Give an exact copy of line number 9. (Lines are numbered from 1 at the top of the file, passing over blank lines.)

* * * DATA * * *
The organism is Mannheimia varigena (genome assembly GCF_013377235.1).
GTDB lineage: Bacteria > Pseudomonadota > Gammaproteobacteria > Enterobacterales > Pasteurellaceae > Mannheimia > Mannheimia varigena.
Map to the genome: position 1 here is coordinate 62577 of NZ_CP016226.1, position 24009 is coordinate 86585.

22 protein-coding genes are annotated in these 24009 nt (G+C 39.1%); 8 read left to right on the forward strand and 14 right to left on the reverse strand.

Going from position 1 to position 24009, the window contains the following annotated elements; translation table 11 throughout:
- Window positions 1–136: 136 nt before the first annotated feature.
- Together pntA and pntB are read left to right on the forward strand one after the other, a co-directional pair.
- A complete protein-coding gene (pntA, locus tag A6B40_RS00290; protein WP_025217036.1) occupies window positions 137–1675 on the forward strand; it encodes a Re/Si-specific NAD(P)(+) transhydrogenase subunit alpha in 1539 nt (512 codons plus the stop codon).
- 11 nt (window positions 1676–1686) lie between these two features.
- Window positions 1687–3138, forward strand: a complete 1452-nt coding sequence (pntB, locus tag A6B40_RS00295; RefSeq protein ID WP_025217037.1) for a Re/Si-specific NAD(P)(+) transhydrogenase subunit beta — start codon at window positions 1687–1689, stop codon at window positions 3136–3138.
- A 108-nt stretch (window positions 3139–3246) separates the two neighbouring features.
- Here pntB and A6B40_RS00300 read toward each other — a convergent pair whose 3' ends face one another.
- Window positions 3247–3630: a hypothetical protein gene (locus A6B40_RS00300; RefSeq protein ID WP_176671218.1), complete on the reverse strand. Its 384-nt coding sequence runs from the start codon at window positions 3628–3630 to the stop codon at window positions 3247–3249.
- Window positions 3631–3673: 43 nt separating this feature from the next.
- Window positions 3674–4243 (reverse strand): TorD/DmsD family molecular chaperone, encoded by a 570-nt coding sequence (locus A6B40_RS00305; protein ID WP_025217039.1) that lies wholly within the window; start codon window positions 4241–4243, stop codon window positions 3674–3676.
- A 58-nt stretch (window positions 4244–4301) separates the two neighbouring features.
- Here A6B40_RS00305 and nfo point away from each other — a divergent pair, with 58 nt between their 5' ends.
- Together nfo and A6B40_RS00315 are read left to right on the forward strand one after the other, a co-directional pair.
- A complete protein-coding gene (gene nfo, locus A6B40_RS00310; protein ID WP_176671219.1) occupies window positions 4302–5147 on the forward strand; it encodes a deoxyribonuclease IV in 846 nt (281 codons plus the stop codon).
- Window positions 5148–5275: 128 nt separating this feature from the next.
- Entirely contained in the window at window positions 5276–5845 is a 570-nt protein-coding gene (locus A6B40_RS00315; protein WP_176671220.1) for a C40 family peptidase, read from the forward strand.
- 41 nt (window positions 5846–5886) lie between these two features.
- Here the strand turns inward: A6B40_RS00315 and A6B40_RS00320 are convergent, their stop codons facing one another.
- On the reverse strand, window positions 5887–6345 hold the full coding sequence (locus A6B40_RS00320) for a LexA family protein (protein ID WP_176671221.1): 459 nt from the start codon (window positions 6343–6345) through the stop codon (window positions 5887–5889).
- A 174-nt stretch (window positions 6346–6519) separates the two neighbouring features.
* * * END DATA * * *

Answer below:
- 11 nt (window positions 1676–1686) lie between these two features.